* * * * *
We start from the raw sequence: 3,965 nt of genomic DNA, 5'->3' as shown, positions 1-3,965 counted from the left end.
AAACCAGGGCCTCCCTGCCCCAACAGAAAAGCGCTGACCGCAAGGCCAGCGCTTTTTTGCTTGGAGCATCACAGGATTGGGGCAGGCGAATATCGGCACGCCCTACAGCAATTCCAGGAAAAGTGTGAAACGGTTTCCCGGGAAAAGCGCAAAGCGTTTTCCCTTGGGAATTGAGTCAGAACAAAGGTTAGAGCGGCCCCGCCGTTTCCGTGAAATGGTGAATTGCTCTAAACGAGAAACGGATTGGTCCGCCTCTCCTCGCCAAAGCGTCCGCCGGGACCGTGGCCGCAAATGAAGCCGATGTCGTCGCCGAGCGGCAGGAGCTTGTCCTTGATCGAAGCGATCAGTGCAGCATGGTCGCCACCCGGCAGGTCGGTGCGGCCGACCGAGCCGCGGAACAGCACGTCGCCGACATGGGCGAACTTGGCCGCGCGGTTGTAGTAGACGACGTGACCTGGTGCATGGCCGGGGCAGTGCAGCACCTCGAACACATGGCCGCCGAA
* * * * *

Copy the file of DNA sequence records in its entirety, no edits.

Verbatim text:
We start from the raw sequence: 3,965 nt of genomic DNA, 5'->3' as shown, positions 1-3,965 counted from the left end.
AAACCAGGGCCTCCCTGCCCCAACAGAAAAGCGCTGACCGCAAGGCCAGCGCTTTTTTGCTTGGAGCATCACAGGATTGGGGCAGGCGAATATCGGCACGCCCTACAGCAATTCCAGGAAAAGTGTGAAACGGTTTCCCGGGAAAAGCGCAAAGCGTTTTCCCTTGGGAATTGAGTCAGAACAAAGGTTAGAGCGGCCCCGCCGTTTCCGTGAAATGGTGAATTGCTCTAAACGAGAAACGGATTGGTCCGCCTCTCCTCGCCAAAGCGTCCGCCGGGACCGTGGCCGCAAATGAAGCCGATGTCGTCGCCGAGCGGCAGGAGCTTGTCCTTGATCGAAGCGATCAGTGCAGCATGGTCGCCACCCGGCAGGTCGGTGCGGCCGACCGAGCCGCGGAACAGCACGTCGCCGACATGGGCGAACTTGGCCGCGCGGTTGTAGTAGACGACGTGACCTGGTGCATGGCCGGGGCAGTGCAGCACCTCGAACACATGGCCGCCGAA